The VDB formula is used to calculate the depreciation of an asset over a period of time. This formula is especially useful for determining the depreciation of tangible assets like cars, buildings and furniture. The VDB formula uses a set of variables to calculate the current depreciated value of an asset based on its original cost, salvage value, and length of its operational life.
In this article, we will explain how you can use the VDB formula in Excel, along with step-by-step instructions for setting up and running calculations.
The VDB formula is: =VDB(cost, Residual Value, Life, Start_period, End_period, [factor], [no_switch])
The first argument is the cost of the asset, the second argument is the residual value, the third argument is the life of the asset, the fourth argument is the starting period, and the fifth argument is the end period.
The no_switch argument is an optional component of the VDB formula, which determines whether the method should switch to straight-line depreciation when it is bigger than the declining balance calculation. We will just ignore this here.
Make sure the references in the formula remain constant by adding a “$” sign before the column and row references. Here are the steps to Perform the VDB Function in a Worksheet:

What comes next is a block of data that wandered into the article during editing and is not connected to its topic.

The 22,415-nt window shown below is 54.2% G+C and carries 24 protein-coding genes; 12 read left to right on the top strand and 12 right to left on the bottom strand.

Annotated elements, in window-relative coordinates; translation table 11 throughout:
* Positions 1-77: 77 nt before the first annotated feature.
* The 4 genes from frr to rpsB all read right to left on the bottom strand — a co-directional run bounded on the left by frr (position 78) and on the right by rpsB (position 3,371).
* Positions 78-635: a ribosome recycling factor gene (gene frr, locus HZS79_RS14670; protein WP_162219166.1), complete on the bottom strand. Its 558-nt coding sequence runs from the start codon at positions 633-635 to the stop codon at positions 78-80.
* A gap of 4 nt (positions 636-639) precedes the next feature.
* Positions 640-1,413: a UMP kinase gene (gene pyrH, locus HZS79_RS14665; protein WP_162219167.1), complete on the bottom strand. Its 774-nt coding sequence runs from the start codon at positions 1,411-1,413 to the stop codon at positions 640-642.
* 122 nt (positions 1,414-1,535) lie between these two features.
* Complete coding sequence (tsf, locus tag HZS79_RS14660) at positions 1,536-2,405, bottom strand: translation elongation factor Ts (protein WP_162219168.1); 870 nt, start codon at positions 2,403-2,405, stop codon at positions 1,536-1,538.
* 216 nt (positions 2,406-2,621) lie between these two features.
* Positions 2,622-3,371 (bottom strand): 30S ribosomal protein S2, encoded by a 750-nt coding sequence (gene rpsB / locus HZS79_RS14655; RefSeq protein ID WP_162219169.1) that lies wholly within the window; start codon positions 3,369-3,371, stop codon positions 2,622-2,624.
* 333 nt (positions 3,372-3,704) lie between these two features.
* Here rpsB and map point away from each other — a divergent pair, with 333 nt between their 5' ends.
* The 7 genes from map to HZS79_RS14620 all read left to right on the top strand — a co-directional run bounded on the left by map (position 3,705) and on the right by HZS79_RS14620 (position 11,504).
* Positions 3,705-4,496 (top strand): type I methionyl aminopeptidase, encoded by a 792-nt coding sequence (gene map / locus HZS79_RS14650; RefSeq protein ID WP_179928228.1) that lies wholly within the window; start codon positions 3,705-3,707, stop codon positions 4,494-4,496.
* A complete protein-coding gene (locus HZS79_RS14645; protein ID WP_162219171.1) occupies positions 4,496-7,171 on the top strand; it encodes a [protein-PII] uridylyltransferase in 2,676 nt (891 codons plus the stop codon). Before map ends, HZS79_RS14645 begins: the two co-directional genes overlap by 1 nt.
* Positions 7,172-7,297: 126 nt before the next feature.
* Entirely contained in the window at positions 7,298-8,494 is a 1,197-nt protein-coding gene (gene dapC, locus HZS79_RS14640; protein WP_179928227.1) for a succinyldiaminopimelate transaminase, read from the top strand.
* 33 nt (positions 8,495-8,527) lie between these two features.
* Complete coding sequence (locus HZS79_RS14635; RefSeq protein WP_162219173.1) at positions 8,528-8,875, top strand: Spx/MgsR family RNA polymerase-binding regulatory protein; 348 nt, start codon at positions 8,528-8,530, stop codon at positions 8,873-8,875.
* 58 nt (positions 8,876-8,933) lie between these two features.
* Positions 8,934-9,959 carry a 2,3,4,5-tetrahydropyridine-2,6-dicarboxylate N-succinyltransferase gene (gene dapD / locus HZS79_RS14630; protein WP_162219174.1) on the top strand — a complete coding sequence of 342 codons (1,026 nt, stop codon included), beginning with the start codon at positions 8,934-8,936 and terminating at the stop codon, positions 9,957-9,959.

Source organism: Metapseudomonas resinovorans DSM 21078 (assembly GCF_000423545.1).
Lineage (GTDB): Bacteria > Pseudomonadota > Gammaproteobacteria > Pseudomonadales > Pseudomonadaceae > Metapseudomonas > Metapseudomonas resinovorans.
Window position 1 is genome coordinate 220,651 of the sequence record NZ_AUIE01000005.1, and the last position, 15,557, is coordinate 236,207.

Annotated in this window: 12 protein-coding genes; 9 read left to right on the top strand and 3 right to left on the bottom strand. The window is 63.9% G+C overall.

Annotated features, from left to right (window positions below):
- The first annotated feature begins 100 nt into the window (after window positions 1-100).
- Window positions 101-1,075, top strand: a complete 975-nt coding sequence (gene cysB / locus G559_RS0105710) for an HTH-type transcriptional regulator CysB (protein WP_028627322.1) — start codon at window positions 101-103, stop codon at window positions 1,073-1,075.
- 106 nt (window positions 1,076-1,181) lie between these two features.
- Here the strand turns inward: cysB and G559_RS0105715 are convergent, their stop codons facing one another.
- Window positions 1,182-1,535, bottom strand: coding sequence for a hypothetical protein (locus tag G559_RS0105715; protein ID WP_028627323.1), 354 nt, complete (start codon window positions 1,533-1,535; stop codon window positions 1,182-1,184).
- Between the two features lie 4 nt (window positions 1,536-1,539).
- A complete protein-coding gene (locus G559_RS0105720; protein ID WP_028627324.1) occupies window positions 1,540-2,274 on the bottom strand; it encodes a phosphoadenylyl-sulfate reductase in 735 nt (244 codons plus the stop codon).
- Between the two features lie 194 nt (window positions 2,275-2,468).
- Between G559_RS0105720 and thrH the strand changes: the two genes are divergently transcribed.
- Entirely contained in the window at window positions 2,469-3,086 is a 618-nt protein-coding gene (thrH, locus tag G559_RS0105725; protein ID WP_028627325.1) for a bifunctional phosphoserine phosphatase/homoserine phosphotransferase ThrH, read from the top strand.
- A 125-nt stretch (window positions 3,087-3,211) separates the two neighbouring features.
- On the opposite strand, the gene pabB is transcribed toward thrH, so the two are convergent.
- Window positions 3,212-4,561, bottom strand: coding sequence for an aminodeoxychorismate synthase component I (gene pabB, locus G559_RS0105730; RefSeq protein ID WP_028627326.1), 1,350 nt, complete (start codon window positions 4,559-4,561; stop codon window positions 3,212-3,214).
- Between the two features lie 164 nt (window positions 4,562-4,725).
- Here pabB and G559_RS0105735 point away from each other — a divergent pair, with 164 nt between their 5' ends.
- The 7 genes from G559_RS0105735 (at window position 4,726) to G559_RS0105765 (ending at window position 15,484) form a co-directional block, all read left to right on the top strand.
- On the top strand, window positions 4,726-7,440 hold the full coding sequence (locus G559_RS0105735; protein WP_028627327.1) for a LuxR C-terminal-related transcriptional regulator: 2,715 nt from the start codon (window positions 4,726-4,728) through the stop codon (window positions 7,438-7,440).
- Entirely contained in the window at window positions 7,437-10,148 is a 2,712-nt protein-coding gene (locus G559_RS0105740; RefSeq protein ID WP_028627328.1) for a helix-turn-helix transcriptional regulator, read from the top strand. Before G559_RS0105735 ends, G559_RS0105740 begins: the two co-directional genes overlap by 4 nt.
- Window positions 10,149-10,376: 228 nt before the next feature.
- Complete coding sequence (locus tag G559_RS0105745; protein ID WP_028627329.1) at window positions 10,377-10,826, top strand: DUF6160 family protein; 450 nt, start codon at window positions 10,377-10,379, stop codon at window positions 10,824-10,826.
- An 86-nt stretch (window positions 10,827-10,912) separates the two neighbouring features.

- Go to the cell where you want to perform the VDB function.
- Input the formula “=VDB(cost, residual value, life, start period, end period, [factor], [no switch])”.
- In our case, the formula will be =VDB($B$2, $B$3, $B4$4, A7-1, A7). Press Enter to get the result.
- Drag the formula down the column to calculate the depreciation value for each year.
We have gone through how to use the VDB formula in Excel, along with the step-by-step instructions for setting up and running calculations. With this guide, you should now be able to quickly and accurately calculate depreciation values using the VDB function. Be sure to take advantage of this tool when calculating depreciating assets in Excel.